What Does Russia Want In Chechnya
First note that besides Chechnya there are some related and similar peoples in the North Caucasus: Ingush people, Dagestan people, Adyghe people, Circassians, etc. That is, Chechnya is only a part of a greater North Caucasus community.
The ancient lifestyle of most of these people, and especially of Chechens, was making raids on neighboring settlements, capturing horses, and hostages for ransom. They had no agriculture and very little husbandry. This was quite intolerable.
But the main reason for capturing this region was, I think, making a tunnel towards Christian Georgia to help it against Ottoman Turkey after Georgians appealed to the Russian Tsar for incorporation of their lands into the Russian Empire.
Regarding modern times, I think the reasons for the First Chechen War were as follows.
* Legality. The Chechen Republic never had the constitutional right to secede, unlike the Soviet republics (this is similar to Kosovo).
* The danger that the disintegration process could spread to other regions. For example, dangerous separatist processes were also observed in Tatarstan in the 1990s when they adopted a constitution that claimed priority of Tatarstan laws before federal laws.
* The skyrocketing crime rates in “independent” Ichkeria. The most known scandals were fake aviso and bank orders through which they pumped billions from Russian banks. Another was taking people hostage and demanding ransom. Ichkeria became a main criminal hub, including drug trafficking, slave trade (many Chechen families openly held Russian slaves), car theft, etc. This all was covered and encouraged by the government of Ichkeria, so factually they did not want and could not be independent. Their criminal economy was heavily dependent on that of Russia.
* The non-Chechen population was expelled from Chechnya and their homes and possessions were seized.
* The only railroad towards South Dagestan crosses Chechnya. Before the First War the passenger trains were often assaulted when passing Chechnya.
The reasons for the Second Chechen War were the same but the following reasons added:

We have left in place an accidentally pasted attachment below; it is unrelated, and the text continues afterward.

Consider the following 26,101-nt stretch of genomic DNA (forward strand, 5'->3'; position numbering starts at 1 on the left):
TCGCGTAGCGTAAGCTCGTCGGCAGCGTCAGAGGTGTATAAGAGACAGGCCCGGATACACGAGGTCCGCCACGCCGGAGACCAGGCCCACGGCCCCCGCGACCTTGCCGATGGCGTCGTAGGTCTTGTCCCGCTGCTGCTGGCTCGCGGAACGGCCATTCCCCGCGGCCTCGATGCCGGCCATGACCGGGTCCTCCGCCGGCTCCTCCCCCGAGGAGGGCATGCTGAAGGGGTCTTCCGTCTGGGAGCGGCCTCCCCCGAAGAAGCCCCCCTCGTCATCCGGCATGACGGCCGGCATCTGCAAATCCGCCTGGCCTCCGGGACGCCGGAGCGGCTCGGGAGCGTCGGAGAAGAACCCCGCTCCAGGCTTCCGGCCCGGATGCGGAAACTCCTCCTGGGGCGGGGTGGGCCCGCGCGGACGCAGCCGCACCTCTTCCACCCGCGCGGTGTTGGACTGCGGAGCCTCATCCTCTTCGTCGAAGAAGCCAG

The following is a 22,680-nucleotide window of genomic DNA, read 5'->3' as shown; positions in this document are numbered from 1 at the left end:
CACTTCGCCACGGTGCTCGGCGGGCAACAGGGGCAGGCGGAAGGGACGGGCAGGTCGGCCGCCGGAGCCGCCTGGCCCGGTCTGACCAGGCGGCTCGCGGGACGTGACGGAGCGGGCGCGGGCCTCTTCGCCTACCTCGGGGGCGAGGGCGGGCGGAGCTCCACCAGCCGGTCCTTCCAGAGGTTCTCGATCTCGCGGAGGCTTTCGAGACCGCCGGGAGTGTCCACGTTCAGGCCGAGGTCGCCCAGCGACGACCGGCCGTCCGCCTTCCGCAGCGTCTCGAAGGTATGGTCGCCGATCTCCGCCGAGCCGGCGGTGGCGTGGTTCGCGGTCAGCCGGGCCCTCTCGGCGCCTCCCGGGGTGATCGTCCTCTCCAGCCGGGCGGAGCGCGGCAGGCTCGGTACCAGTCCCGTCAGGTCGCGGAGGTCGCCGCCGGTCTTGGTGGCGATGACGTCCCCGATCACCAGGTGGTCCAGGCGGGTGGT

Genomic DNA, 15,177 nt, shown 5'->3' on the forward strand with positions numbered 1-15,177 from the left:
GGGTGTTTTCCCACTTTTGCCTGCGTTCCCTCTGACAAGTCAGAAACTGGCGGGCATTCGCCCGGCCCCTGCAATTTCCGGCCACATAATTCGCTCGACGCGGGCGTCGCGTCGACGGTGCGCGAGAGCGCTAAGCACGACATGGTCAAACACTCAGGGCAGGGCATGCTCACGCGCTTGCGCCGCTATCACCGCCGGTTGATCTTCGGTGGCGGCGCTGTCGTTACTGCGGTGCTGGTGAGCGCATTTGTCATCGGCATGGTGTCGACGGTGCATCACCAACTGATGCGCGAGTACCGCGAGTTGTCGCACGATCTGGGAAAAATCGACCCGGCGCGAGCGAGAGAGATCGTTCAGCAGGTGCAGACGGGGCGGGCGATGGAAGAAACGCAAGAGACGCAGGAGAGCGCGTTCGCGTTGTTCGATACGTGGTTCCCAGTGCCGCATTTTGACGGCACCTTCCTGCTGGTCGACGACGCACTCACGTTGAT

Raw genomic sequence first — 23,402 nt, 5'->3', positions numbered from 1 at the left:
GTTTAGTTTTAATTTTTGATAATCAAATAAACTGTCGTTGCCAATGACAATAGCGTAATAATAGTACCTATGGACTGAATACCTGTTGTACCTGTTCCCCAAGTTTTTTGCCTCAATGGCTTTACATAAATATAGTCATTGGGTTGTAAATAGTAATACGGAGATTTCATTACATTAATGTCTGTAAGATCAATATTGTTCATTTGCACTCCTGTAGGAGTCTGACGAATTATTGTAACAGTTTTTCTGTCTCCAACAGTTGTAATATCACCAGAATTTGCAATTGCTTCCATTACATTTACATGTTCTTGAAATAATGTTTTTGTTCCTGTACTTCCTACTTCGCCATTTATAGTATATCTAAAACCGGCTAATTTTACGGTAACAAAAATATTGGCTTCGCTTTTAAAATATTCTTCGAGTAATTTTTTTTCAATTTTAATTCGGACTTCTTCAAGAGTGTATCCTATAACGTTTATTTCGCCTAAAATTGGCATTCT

* Terrorism. It seems that some fighters adopted the tactic of using terrorism to earn money. They collected money abroad in Jihadist circles and made videos and reports for the sponsors to confirm their work (as you know, one of their leaders, Yandarbiyev was killed by Russian intelligence operators in Qatar).
* Also, terrorism was widely used in Russian politics. Surprisingly, many and most bloody terrorist acts happened before the Russian elections, which hinted at some connection between the terrorists and the opposition politicians such as Berezovsky (who had already participated in hostage-trading with the Chechens earlier).
* But the casus belli for the Second War was that the militants from Chechnya assaulted Dagestan hoping to capture it and trigger the creation of the Caucasian Islamic Emirate that would span the entire North Caucasus.
It should be noted, however, that it is quite uncertain to which extent the Chechen population supported separatism. On all elections they voted for a candidate who was supported by the Kremlin. The originator of the secession of Chechnya, president Dudayev was initially supported by anti-Communists who seized power in Moscow in the early 1990s. He was a honored Soviet pilot who participated in the Afghan War and was the only Chechen to become a Soviet general. He then quickly proceeded to install his own personal dictatorship.
After Dudayev was killed, a new president Maskhadov was elected. He was known for signing a peace treaty with Moscow and was supported by the Russian media in hope he would be a moderate leader. This suggests that the Chechens in general did not want a war. It turned out later that Maskhadov either supported the Jihadists and terrorists or was unable to do anything to control the situation, so the accords he signed were broken.